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#4) On July 14, 2011 at 9:22 AM, lemoneater (56.76) wrote:

@ #2 I hear you, according my cost basis, I finally decided to sell MDT since it never regained share value in all the time I gave it--more than two years. So I sold it at a substantial loss and harvested the loss for taxes.



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#5) On July 14, 2011 at 3:17 PM, TMFBabo (100.00) wrote:

I followed the "don't buy unprofitable companies" rule for a while, too. I've found that categorically dismissing every single one of them can lead to missed opportunities, though (and only recently decided to break it on my own as well). This is especially the case for small cap oil and gas, where a company can make game-changing moves that won't show up in the income statement for a while.

The more I learn, the more I'm realizing that the answer to many questions is often "it depends" rather than a clear "yes" or "no."

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#6) On July 14, 2011 at 7:49 PM, rd80 (95.85) wrote:

@ #4 - If you sold early this year, I may have bought your MDT.

I don't really have any hard and fast rules for investing.  My portfolio is mostly dividend growth, but there are a few other cats and dogs in there. 

LTBH is close to a rule, but I've got one holding I expect to be out of at the first sign of a Fed rate hike on the horizon and about a year ago I made a small merger arb trade in Allis Chalmers with a holding period that lasted over a weekend.

I think Outback's slogan applies to investing, "no rules, just right."

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#7) On July 15, 2011 at 12:15 PM, lemoneater (56.76) wrote:

@ #6 Hope MDT treats you well, Russ. They sell some excellent products and I like how the company is involved in community health education. But since I entered the stock at a multi-year high it was a leaden weight on my portifolio that even the dividend didn't make up for.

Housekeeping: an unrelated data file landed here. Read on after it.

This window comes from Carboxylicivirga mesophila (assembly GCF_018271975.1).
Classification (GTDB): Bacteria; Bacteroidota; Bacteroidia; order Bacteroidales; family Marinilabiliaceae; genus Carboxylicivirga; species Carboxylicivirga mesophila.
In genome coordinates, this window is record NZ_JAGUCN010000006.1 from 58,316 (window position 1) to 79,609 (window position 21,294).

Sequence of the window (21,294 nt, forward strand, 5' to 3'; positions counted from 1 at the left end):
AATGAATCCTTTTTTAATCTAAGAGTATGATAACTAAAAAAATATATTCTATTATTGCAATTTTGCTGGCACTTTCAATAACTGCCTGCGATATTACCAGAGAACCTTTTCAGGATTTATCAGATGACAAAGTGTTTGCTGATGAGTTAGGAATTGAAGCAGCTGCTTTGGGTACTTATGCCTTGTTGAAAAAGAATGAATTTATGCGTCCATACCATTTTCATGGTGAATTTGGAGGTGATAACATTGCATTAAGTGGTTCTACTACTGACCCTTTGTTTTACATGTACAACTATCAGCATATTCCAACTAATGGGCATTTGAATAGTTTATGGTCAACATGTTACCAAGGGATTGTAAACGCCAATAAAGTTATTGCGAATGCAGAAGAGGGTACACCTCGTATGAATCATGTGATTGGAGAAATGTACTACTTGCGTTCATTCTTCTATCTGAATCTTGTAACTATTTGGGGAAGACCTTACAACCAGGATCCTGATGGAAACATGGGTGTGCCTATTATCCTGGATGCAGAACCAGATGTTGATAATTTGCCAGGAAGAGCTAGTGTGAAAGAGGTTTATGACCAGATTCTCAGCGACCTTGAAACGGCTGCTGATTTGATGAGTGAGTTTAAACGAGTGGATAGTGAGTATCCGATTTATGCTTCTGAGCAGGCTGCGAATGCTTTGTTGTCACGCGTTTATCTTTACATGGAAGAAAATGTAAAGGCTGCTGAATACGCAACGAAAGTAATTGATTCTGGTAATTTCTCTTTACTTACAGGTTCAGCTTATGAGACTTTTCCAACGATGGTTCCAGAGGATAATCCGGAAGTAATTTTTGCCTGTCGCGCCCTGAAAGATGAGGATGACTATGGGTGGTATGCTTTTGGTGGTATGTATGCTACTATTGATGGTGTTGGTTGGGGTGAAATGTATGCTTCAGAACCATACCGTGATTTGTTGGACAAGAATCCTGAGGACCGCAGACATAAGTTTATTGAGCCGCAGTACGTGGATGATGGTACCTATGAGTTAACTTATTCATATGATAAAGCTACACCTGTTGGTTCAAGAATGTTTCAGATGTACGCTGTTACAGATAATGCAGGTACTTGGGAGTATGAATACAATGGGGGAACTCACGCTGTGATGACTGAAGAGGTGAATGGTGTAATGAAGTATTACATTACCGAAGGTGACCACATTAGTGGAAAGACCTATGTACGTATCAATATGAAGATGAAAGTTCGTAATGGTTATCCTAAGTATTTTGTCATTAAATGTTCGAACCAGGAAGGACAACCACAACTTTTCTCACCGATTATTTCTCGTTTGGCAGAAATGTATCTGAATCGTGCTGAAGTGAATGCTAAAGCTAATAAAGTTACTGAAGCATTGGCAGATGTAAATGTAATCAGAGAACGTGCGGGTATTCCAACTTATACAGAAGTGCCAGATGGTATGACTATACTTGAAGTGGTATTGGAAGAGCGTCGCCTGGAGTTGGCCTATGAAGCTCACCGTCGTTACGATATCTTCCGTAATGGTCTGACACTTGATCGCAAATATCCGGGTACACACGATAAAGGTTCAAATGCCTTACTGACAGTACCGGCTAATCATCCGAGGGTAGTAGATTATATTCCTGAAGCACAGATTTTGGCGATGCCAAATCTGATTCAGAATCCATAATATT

One of the simplest, yet most useful facts I've learned on CAPs is that portifolios really are individual. Two people could have the same stock, but one portifolio would be at a loss while the other was at a profit depending on when the stocks were purchased and how they were weighted. Stocks need to be considered in context of other holdings, cost basis, and personal goals.

Thanks to MF for providing a useful framework in CAPs for evaluating stocks.

Have a good weekend!





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#8) On July 15, 2011 at 4:09 PM, TMFLomax (88.90) wrote:

Thanks for all these thoughts on this, everybody!


Love the "no rules, just right" quote. :)

Have a great weekend everyone!

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#9) On July 15, 2011 at 4:29 PM, truthisntstupid (80.57) wrote:

Here's one I'll never break.

 If a company's dividend yield is significantly less than its dividend yield has been in the past, the rest of the herd can have it. I'll have no part of it.  That dividend yield will return to its historical norm.

Also, no ridiculously low dividend yields.  KO yielded less than 1% in 2000.  That dividend has grown 275% since then.

But if I buy KO dividend yield will immediately be greater than the yield on cost of someone who has held it since 2000.


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#10) On July 21, 2011 at 6:17 AM, TMFLomax (88.90) wrote:


Never say never! Ha, just kidding. Sounds like a perfectly good rule to stand by!